Many professors are able to provide Research Assistantships (GRA) from their research grants to support full-time graduate students studying under their direction. The duties usually constitute part of the student's graduate degree requirements. A Graduate Research Assistantship is a form of financial support for a period of graduate study and is, therefore, not covered by a collective agreement. Unlike other forms of fellowship support for graduate students, the amount of a GRA is neither fixed nor subject to a university-wide formula. The stipend amounts vary widely, and are dependent on the field of study and the type of research grant from which the assistantship is being funded. Some research projects also require targeted research assistance and thus hire graduate students on an hourly basis.

Financial aid (need-based funding)

Canadian and US applicants may qualify for governmental loans to finance their studies. Please review eligibility and types of loans.

All students may be able to access private sector or bank loans.

Foreign government scholarships

Many foreign governments provide support to their citizens in pursuing education abroad. International applicants should check the various governmental resources in their home country, such as the Department of Education, for available scholarships.

Working while studying

The possibility to pursue work to supplement income may depend on the demands the program has on students. It should be carefully weighed if work leads to prolonged program durations or whether work placements can be meaningfully embedded into a program.

International students enrolled as full-time students with a valid study permit can work on campus for unlimited hours and work off-campus for no more than 20 hours a week.

A good starting point to explore student jobs is the UBC Work Learn program or a Co-Op placement.

Tax credits and RRSP withdrawals

Students with taxable income in Canada may be able to claim federal or provincial tax credits.

Canadian residents with RRSP accounts may be able to use the Lifelong Learning Plan (LLP) which allows students to withdraw amounts from their registered retirement savings plan (RRSPs) to finance full-time training or education for themselves or their partner.

Please review Filing taxes in Canada on the student services website for more information.

Cost Calculator

Applicants have access to the cost calculator to develop a financial plan that takes into account various income sources and expenses.

Career Outcomes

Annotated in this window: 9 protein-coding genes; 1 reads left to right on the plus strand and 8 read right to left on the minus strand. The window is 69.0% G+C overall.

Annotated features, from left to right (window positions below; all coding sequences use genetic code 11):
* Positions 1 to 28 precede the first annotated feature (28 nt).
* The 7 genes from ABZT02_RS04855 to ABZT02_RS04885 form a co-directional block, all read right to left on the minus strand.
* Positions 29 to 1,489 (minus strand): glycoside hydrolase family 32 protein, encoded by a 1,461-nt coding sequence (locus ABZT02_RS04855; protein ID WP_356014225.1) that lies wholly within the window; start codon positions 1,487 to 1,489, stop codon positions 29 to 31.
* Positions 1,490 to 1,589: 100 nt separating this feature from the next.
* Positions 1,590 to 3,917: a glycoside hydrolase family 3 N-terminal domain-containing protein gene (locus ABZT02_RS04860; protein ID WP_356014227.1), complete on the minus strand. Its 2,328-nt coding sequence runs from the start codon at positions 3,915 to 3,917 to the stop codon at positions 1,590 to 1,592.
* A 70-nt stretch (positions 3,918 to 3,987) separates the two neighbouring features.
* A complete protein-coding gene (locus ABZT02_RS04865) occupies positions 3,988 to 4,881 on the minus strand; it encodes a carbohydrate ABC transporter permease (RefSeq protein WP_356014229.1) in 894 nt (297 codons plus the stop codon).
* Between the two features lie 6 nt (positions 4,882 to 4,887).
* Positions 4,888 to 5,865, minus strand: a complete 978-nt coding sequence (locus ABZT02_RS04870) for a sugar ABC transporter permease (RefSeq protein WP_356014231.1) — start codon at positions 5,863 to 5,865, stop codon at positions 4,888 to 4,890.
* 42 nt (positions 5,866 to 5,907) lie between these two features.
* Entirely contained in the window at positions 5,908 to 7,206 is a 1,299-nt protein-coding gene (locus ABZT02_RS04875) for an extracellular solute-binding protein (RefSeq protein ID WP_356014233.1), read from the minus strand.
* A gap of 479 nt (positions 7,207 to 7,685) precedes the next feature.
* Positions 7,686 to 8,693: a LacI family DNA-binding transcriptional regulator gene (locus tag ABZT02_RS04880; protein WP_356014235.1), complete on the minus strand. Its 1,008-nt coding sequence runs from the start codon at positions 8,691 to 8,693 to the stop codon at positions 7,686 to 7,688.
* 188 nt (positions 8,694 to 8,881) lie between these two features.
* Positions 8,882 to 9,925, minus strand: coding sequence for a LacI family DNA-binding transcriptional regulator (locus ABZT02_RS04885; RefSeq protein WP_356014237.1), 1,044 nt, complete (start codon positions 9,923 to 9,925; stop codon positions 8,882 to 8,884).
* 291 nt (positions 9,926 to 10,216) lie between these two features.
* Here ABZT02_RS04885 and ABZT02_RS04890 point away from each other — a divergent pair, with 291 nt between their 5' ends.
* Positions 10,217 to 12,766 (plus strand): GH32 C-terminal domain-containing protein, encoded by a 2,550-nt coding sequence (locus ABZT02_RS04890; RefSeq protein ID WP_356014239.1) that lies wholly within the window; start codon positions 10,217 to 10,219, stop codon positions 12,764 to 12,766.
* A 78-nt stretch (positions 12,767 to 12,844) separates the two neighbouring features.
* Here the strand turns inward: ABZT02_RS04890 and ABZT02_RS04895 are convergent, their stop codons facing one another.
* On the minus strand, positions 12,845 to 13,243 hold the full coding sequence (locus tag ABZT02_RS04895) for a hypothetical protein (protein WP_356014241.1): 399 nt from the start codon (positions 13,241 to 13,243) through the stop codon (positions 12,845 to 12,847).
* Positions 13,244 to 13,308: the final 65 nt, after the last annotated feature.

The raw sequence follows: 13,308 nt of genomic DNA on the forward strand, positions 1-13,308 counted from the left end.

35 students graduated between 2005 and 2013: 2 graduates are seeking employment; for 4 we have no data (based on research conducted between Feb-May 2016). For the remaining 29 graduates:


RI (Research-Intensive) Faculty: typically tenure-track faculty positions (equivalent of the North American Assistant Professor, Associate Professor, and Professor positions) in PhD-granting institutions
TI (Teaching-Intensive) Faculty: typically full-time faculty positions in colleges or in institutions not granting PhDs, and teaching faculty at PhD-granting institutions
Term Faculty: faculty in term appointments (e.g. sessional lecturers, visiting assistant professors, etc.)
Sample Employers in Higher Education
Western Michigan University
Memorial University of Newfoundland
University of British Columbia
Monash University
Hawaii Pacific University
British Columbia Institute of Technology
Autonomous University of Barcelona
Carleton University
Sample Employers Outside Higher Education
Dauber Creek Contracting Ltd.
Government of Yukon
Empresa Minera Los Quenuales, a subsidiary of Glencore International AG
Joggins Fossil Institute
SSEF Swiss Gemmological Institute
Atlius Minerals Corp.
Mineral Services
Dr. von Moos AG Geotechnical Office
Barrick Gold Exploration
Lawrence Berkeley National Laboratory
Sample Job Titles Outside Higher Education
Geologist (2)
Research Scientist
Senior Project Geologist
Senior Staff Geologist
Internal Controls Administrator
Volcanologist
Gemmologist
Technical Advisor in Geology
Senior Geochemist North America
Senior Geoscientist
PhD Career Outcome Survey
You may view the full report on career outcomes of UBC PhD graduates on outcomes.grad.ubc.ca.
Disclaimer
These data represent historical employment information and do not guarantee future employment prospects for graduates of this program. They are for informational purposes only. Data were collected through either alumni surveys or internet research.
Career Options

Our Ph.D. program in Geological Science is designed to prepare students for employment in the public or private sector. Recent graduates have taken positions in mineral exploration companies, such as Teck and Barrick. Others have become bedrock mapping geologists with government geological surveys (for example, the Geological Survey of Canada, the British Columbia Geological Survey and the Yukon Geological Survey. Many former Ph.D. students are faculty members at Earth Science departments worldwide!

Enrolment, Duration & Other Stats